Life of Pi – A new breathtaking adventure filled with elusive technical wonders. Award winning director Ang Lee reinvents Yann Martel’s highly acclaimed novel, Life of Pi, bringing to the screen a seemingly unfilmable story with astonishing proficiency in computer animation. Although I expected a lengthy adaptation of the book, the movie delivered mystery, excitement and surprise to eager fans of the original book. If you love fantasy adventure movies and dreamlike technical effects, then this is a movie you’ll really enjoy.
Life of Pi follows the journey of Piscine Patel, a philosophist who tells the story of his own extraordinary life to an unidentified Canadian author, presumably Martel himself. Pi’s story describes his childhood in the former French Colonial city of Pondicherry where he was raised by two passionate zookeepers, Santosh and Gina Patel. Growing up, Pi was fascinated by religion and began his quest through Hinduism, Christianity and Islam. He was constantly surrounded by animals at his fathers struggling zoo, and when the struggle became too much his father decided to relocate the animals to Canada with his family. Not long after setting sail, the bulky Cargo ship faced a large storm in the middle of the Pacific Ocean – with the sole survivor being 17 year old Pi Patel. As the animals were cast out to sea, a range of creatures made it onto Pi’s tiny lifeboat, stranded in the middle of the ocean. To his shock and terror Pi soon discovers Bengal Tiger, Richard Parker, hidden under the tarpan. The film suddenly bursts to life as Pi desperately tries to find a way he can survive aboard the vessel in partnership with a big, aggressive hunter
Director Ang Lee (Brokeback Mountain) is known best for impressive visual effects and state-of-the-art 3D enterprise. No doubt Lee was searching for the visual substitute of the original novel’s magic, and there are numerous beautiful scenes to match. The admirable scenes feature floating stars, glowing jellyfish, a swarm of flying fish, expressive blue skies and an intruding whale to name a few. Ang Lee and his technicians effectively portray the infamous story using high key lighting, angles, high impact music and vivid action shots.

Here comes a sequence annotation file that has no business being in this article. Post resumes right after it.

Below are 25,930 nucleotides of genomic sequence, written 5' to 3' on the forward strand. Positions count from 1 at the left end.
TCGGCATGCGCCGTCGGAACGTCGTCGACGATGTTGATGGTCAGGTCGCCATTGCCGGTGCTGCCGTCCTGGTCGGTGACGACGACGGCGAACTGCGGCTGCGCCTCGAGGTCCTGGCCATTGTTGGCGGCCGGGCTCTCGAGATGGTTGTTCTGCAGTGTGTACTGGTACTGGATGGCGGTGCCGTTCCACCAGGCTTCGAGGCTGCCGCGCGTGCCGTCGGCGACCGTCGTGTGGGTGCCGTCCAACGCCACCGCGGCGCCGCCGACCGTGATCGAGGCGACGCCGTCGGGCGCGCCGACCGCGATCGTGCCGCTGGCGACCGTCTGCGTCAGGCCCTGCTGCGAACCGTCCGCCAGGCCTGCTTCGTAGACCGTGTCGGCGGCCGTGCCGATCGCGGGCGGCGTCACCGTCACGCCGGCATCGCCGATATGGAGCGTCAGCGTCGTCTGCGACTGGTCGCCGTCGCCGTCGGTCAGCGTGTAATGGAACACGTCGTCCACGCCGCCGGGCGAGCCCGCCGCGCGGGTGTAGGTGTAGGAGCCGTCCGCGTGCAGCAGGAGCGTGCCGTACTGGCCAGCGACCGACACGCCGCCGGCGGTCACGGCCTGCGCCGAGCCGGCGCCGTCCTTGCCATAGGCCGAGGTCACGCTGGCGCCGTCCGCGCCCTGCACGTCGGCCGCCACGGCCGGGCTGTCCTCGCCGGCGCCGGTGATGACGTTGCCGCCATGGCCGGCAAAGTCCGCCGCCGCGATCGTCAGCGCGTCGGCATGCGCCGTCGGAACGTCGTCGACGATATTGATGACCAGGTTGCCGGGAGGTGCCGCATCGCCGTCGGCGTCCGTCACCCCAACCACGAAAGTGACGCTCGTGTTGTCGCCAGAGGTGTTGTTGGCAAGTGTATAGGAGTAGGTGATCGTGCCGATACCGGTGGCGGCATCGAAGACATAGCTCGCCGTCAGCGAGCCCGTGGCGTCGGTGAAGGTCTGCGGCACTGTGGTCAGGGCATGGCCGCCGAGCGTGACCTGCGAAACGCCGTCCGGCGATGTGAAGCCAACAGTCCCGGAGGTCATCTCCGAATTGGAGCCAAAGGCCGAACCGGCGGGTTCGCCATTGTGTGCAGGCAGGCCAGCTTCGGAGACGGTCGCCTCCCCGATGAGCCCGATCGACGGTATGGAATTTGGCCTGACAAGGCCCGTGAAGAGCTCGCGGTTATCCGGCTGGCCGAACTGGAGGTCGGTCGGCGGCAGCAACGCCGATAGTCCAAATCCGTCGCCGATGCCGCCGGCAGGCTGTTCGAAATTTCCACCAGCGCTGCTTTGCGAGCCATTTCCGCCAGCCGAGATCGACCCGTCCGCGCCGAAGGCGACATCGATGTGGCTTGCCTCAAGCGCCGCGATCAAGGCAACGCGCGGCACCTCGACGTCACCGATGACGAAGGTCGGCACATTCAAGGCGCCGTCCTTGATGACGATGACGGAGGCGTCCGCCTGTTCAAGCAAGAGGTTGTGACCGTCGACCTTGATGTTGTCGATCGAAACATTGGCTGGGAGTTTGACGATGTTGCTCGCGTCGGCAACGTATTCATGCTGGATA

Suraj Sharma lacks in acting experience but this is put to good use by the director, considering Pi Patel must gradually grow in wisdom as the film proceeds. The adult Pi Patel, played by Irrfan Khan, handles his character perfectly and provides depth and empathy throughout the film. More impressive is the CGI tiger, Richard Parker, who consistently looks nothing less than realistic. Every movement of the computer animated tiger is a beauty to watch. The script was strong and effective although unfortunately the text was often misheard and inaudible, in conjunction with the thick Indian accents. The actors and animated animals assisted in enhancing the plot and authenticity, improving the film altogether.
Life of Pi is a unique drama adventure for the patient at heart. Avoid this film if you’re into fast paced action, the film tends to carry on and occasionally becomes quiet dull. Putting this aside, I enjoyed Life of Pi very much. The film has managed to conserve the most compelling parts of the original novel and the on screen effects are outstanding. Lee delivers yet another marvelous film that reinforces the morals from the original novel and successfully extends the story in a fresh and contemporary light.